International calls To call abroad from Poland: From a landline phone: 00 Your Country Code The Number Abroad From a mobile phone: + Your Country Code The Number Abroad To call to Poland from abroad, dial the Polish country code,48, then the number without the leading 0, as if calling from a domestic mobile phone.
International and roaming calls are expensive. To reduce your bill you can: buy “phone cards” for international calls activate a Polish pre-paid account to make or receive calls (the cost can be as little as PLN20) talk over the Internet get virtual number from your country Internet If you’re bringing a laptop, Wireless LAN Hot-Spots are available in distinct places, sometimes free, otherwise not very cheap. Best chances of finding one are at airports, railway stations, in cafés, shopping malls and universities. You can ask in your hotel, but be prepared to pay.
For those who need to connect at an internet cafe, fear not, because Poland’s major cities have internet cafes. With your mobile phone you can use: CSD, HSCSD, GPRS or EDGE, but the cost may be unattractive. UMTS/HSPA is available in almost every big and mid-size cities. If your phone is not SIM-locked, you may consider purchasing a pre-paid SIM card designed for data access. Every mobile operator offering his own pre-paid internet offer.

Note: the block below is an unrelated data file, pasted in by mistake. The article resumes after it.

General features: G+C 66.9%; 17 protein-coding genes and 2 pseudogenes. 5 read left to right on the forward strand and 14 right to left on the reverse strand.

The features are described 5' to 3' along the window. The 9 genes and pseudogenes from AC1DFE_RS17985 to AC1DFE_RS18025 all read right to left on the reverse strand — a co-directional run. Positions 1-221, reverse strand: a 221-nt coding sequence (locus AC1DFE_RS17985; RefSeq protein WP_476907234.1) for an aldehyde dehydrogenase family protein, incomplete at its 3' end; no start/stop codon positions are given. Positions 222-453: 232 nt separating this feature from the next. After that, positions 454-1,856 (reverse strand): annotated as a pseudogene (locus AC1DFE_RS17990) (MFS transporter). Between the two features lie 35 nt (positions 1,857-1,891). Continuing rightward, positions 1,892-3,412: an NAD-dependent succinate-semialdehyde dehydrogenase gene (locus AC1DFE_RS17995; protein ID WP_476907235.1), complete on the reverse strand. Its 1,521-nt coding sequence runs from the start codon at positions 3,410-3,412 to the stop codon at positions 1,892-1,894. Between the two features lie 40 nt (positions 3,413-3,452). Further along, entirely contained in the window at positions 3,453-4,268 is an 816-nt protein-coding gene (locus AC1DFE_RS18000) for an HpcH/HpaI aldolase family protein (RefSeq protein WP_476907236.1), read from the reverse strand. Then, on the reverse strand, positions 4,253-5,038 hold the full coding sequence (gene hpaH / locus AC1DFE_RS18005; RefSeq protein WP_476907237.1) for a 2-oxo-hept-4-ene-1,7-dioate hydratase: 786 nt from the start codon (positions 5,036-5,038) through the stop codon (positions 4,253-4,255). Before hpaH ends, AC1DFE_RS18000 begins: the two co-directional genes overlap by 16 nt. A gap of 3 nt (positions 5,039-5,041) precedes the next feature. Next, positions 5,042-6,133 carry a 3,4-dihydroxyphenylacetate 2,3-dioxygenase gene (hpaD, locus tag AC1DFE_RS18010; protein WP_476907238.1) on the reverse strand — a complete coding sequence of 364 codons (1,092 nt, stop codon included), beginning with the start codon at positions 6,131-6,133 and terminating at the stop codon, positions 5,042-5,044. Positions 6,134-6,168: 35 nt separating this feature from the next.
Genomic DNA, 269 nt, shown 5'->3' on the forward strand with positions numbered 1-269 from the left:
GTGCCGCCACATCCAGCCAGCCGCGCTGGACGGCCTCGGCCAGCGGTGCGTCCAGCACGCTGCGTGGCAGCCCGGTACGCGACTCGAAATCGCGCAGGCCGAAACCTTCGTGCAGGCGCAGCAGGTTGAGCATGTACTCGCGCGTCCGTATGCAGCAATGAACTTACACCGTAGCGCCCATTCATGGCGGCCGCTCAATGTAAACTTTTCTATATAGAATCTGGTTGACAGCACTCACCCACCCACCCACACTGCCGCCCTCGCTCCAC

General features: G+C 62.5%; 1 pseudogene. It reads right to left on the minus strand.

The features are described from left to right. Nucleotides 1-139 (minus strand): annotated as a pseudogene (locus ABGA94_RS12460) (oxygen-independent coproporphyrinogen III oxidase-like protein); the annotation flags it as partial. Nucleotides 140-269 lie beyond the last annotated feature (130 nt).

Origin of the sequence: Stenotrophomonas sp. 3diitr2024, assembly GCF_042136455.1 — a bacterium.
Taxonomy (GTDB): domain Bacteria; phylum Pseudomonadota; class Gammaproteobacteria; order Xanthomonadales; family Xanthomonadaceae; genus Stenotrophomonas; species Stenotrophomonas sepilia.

You may purchase Era Blueconnect Starter, iPlus Simdata, Orange Free na kart? or Play Online na kart?. Internet service from Era, Plus and Orange covers all country area with GPRS/EDGE technology. In almost every big, medium and some small size cities it’s possible to recive 3G/3.5G signal. Era – Blueconnect Starter – cost: 25 PLN – 83MB data included – 0,30 PLN / 1MB Plus – iPlus simdata – cost: 20 PLN – 67MB data included – 0,30 PLN / 1MB Orange – Orange free na kart? – cost: 20 PLN – 65MB data included – 0,30 PLN / 1MB Play – Play Online na kart? – cost: 19 PLN – 1GB data included NOTE: Play network does NOT cover the entire country.
You can use internet service only in cities listed on this map . Despite this, voice services are still available in whole country. Play Internet is only 3G capable. It means, that you need modem or phone that supports 3G technology. Play also limits speed of his internet up to 1Mb/s to provide satisfactory speed connection for reasonable price. You can refill your Play account with 30 or 50 PLN Top-up for 30 PLN – 2GB data traffic valid for 28 days Top-up for 50 PLN – 4GB data traffic valid for 56 days You can also consider buying a wireless 3G modem from Play Starter kit with HSDPA modem + 1GB data traffic valid for 14 days costs 269 PLN Starter kit with HSDPA modem + 31GB data traffic valid for 365 days costs 499 PLN If you want to communicate with Poles, you’ll need two programs – Gadu-Gadu , a Polish language instant messenger program, or Skype . Gadu-Gadu will be difficult to use for non-Polish speaking people, but alternatives such as Adium (Mac OSX), Kadu (Mac OSX/Linux), and Pidgin (Linux, Windows), all of which can be used in English, can be helpful.
Other tips on staying connected while in Poland? Please add your comments and tips.